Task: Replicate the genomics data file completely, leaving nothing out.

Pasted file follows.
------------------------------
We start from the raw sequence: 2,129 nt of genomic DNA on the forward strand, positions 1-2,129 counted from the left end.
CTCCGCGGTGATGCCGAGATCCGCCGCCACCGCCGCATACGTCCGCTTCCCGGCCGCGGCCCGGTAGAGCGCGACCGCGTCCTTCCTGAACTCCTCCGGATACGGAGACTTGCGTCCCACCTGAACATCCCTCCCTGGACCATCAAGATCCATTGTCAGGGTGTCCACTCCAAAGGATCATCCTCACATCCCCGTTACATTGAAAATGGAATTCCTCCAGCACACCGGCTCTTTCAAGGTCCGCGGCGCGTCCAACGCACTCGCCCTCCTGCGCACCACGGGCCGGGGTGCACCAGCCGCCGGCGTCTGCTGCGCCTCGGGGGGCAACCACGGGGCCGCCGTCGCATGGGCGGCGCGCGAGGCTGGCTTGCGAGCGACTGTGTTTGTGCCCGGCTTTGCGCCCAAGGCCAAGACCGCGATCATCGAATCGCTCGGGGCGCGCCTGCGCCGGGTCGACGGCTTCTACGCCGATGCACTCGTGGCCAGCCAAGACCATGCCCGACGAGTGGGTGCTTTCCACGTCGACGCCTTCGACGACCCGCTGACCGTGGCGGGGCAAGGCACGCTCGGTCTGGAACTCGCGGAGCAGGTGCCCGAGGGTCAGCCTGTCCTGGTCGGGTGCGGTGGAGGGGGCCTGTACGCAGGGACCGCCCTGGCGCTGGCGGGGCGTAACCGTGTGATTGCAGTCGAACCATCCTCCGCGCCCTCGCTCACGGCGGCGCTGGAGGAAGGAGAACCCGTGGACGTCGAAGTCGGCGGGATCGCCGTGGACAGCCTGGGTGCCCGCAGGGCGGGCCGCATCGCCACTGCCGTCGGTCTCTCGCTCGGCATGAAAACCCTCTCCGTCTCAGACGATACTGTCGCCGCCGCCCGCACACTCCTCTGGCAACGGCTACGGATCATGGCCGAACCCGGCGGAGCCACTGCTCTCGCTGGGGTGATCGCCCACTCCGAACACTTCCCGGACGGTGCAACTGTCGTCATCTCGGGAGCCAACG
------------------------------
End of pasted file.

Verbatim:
We start from the raw sequence: 2,129 nt of genomic DNA on the forward strand, positions 1-2,129 counted from the left end.
CTCCGCGGTGATGCCGAGATCCGCCGCCACCGCCGCATACGTCCGCTTCCCGGCCGCGGCCCGGTAGAGCGCGACCGCGTCCTTCCTGAACTCCTCCGGATACGGAGACTTGCGTCCCACCTGAACATCCCTCCCTGGACCATCAAGATCCATTGTCAGGGTGTCCACTCCAAAGGATCATCCTCACATCCCCGTTACATTGAAAATGGAATTCCTCCAGCACACCGGCTCTTTCAAGGTCCGCGGCGCGTCCAACGCACTCGCCCTCCTGCGCACCACGGGCCGGGGTGCACCAGCCGCCGGCGTCTGCTGCGCCTCGGGGGGCAACCACGGGGCCGCCGTCGCATGGGCGGCGCGCGAGGCTGGCTTGCGAGCGACTGTGTTTGTGCCCGGCTTTGCGCCCAAGGCCAAGACCGCGATCATCGAATCGCTCGGGGCGCGCCTGCGCCGGGTCGACGGCTTCTACGCCGATGCACTCGTGGCCAGCCAAGACCATGCCCGACGAGTGGGTGCTTTCCACGTCGACGCCTTCGACGACCCGCTGACCGTGGCGGGGCAAGGCACGCTCGGTCTGGAACTCGCGGAGCAGGTGCCCGAGGGTCAGCCTGTCCTGGTCGGGTGCGGTGGAGGGGGCCTGTACGCAGGGACCGCCCTGGCGCTGGCGGGGCGTAACCGTGTGATTGCAGTCGAACCATCCTCCGCGCCCTCGCTCACGGCGGCGCTGGAGGAAGGAGAACCCGTGGACGTCGAAGTCGGCGGGATCGCCGTGGACAGCCTGGGTGCCCGCAGGGCGGGCCGCATCGCCACTGCCGTCGGTCTCTCGCTCGGCATGAAAACCCTCTCCGTCTCAGACGATACTGTCGCCGCCGCCCGCACACTCCTCTGGCAACGGCTACGGATCATGGCCGAACCCGGCGGAGCCACTGCTCTCGCTGGGGTGATCGCCCACTCCGAACACTTCCCGGACGGTGCAACTGTCGTCATCTCGGGAGCCAACG